Facebook’s future survival at risk
Facebook just reported its results to the market, and they were really good.
It made a $6 billon profit for the last three months alone, plus it had growth in daily users, rising revenue per user, and record revenue of $17 billion.
Yes, Facebook. That horrible blue website. Most people I know are moving away from it. How on earth are they still growing?
Facebook's stock leapt 4.5 per cent on the good results. But it has problems. So many problems.
A $100 million fine from the US government, a £500,000 fine from the UK Government, and oh yeah, another $5 billion fine from the US government over privacy.
It's also deeply embroiled in the upcoming US election, where it could get in a lot of trouble over spreading "fake news".
But let's focus on what matters: the core product. Facebook has always been about seeing what your friends are doing.
It shows you all that stuff in the news feed, and the news feed is getting worse, not better.
The news feed decay is caused by two things:
1. People quitting Facebook. Many of my closest friends and family have not made a Facebook post in years.
2. Friend relevance decay. I friended these people years ago, and let's face it, I don't actually know all of them very well any more. The more time passes, the less this feels like a gathering of friends, and the more like a school reunion. This matters to Facebook for two reasons. First, I care less about seeing what they are doing. But second, I feel weird about sharing my private stuff with these people. So I post less and less. They see occasional inoffensive holiday pictures and not much else.
This is a vicious circle. Facebook grew by network effects - you had to join because everyone else had. Its slow decline will be caused by their absence.
Early signs of a great migration are already in evidence.
Young people are using Facebook less. A 2018 Pew survey found US kids aged 13 to 17 used Facebook less than older people and, much less, they used other networks.
This means the core business of Facebook is, from my perspective, in decline. But never mind, Facebook has a lot of exciting new stuff to offer you.
GROUPS AND TV
Facebook has groups. You can join them and see people posting about a topic you have in common.
For example, I belong to a network based in my suburb where people post about lost dogs and spare lemons, and offer unused furniture that would otherwise end up at the tip.
I also sometimes post photos of my dog on a dog-themed group and I get a bunch of likes. It's nice.
But this is not exactly cutting-edge technology.
The internet has been offering forum software for a really long time. It's what bulletin boards were. Whirlpool, Reddit and many other hundreds of dedicated sites all still do it, and do it well.
There is nothing particularly special about Facebook as a host for groups - people simply already have an account there. If users drift away from Facebook, it is possible groups will migrate off the platform too.
But of course it's not just about groups.
Facebook also has something called "watch" that hosts videos, a marketplace where you can buy and sell things, a brand new dating service, and it's launching a news service with what it intends to be "high quality news".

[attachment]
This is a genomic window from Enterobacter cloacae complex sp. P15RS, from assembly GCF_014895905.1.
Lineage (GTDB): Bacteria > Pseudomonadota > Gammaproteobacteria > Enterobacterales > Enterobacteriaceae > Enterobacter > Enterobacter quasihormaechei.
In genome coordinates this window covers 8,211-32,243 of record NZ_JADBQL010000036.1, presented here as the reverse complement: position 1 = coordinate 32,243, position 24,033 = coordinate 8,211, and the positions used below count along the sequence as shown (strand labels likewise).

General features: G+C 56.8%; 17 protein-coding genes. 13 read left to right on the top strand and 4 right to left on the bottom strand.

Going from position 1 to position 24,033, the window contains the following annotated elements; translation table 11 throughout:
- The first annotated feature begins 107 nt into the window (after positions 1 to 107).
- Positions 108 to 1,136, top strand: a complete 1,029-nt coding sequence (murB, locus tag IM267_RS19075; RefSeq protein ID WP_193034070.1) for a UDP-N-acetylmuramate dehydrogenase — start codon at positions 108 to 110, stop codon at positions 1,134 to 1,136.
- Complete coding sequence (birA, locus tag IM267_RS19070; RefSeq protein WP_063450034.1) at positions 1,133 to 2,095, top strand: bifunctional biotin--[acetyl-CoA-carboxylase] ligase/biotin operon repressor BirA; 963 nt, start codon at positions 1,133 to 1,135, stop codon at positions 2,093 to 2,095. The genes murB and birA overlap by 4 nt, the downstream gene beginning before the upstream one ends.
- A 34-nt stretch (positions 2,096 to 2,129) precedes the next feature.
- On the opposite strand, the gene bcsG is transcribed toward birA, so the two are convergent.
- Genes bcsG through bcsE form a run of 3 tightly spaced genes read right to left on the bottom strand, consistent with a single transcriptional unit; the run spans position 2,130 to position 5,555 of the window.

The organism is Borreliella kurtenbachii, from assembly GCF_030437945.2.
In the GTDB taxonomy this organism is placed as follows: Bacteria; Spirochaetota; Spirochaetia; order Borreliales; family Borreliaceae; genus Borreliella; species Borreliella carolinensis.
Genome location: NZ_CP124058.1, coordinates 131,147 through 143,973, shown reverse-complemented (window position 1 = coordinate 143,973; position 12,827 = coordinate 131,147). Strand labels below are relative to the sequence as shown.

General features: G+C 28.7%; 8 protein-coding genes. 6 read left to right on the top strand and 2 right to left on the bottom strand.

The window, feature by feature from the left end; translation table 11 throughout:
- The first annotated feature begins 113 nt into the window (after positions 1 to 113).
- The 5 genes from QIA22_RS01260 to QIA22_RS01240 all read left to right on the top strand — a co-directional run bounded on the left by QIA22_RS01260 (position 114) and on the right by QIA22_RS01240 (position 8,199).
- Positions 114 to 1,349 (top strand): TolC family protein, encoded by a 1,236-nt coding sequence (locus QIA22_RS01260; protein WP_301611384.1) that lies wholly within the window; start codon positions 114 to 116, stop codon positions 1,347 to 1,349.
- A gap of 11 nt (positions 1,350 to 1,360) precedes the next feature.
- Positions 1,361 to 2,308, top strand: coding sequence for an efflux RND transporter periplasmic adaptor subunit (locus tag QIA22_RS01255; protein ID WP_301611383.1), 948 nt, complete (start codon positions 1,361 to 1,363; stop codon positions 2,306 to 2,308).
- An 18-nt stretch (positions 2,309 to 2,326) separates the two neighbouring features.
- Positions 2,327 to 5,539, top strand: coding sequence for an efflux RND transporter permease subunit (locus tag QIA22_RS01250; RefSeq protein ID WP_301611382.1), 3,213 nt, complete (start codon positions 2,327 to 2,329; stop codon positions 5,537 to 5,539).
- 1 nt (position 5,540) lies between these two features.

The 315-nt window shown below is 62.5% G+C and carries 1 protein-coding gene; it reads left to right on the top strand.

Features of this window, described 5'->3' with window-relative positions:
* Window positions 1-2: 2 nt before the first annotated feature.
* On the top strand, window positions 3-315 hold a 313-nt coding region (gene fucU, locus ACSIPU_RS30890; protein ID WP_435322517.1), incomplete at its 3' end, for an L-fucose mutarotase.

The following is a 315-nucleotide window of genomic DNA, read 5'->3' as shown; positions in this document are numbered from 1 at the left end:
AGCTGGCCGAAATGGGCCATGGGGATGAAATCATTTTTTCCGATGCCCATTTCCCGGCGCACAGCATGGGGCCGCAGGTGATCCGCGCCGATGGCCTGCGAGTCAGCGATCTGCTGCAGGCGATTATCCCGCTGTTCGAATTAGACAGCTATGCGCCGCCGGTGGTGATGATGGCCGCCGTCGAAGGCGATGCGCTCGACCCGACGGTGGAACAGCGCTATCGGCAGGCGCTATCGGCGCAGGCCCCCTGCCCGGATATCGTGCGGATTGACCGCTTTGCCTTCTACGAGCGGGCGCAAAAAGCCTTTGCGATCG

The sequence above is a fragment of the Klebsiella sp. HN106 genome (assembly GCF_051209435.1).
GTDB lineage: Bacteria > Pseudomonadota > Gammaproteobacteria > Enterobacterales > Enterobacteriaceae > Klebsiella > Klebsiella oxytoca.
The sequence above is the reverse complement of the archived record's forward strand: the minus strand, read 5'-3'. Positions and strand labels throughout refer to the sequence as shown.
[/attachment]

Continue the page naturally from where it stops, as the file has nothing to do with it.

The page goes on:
NEW APPROACH TO NEWS
Facebook boss Mark Zuckerberg explained the diversification this week, saying "it's not going to be that everyone is using News Feed, they're going to have, different people are going to care about different things, whether it's community, or marketplace for some or dating or news for others."
I am worried he is trying to make a Swiss Army knife - one tool that does everything.
Yes, that kind of knife can be handy when you are camping. But if you open your kitchen drawers, you don't see a Swiss Army knife in there.
You need one thing that can do everything only if your capacity to have different things is limited.
But we can and do have loads of apps. Apps that do one thing but do it well are very, very popular.
Instagram is a great example. It is separate to Facebook the service and it is going bananas, even though Facebook the company owns it. Whatsapp is the same.
The elements of the company separate to the blue website are truly booming.
Sounds like Zuckerberg risks taking Facebook's main site the way of Yahoo. Cluttered and unfocused.
And we know how that story ends.
EXPANSION INTO NEW LANDS
Dating, news, and groups: none of these are the secret sauce.
The secret for Facebook's growth is geography. Growth has more or less tapped out in their original markets. But it is booming in the rest of the world.
Addressing investors this week, Facebook's Chief Financial Officer shouted out to "India, Indonesia, and the Philippines" as the main causes for Facebook user growth.
As the next chart shows, the US and Europe showed almost zero growth in the past two years, while Asia-Pacific has risen by around a third.
Maybe one day the company will move to India, because that's where its single biggest group of customers now is, estimated at 270 million.
Indonesia and Brazil are huge for Facebook too.
The problem for Facebook is that while an American user is worth $34.55 to Facebook each year in advertising revenue and other payments and a European user is worth $10.68, a user in Asia Pacific is worth only $3.24.
If growth at home turns down, they would need to add ten users in Asia to make up for each one they lose in the US.
For now, they are adding enough users fast enough that they can grow their revenue fast.
The question is whether Facebook is a fad.
Is it like yoyos? If so, then what we will see in these countries could be similar to what we've already seen in America and Australia. It will be very exciting at first.
Then the excitement will fade.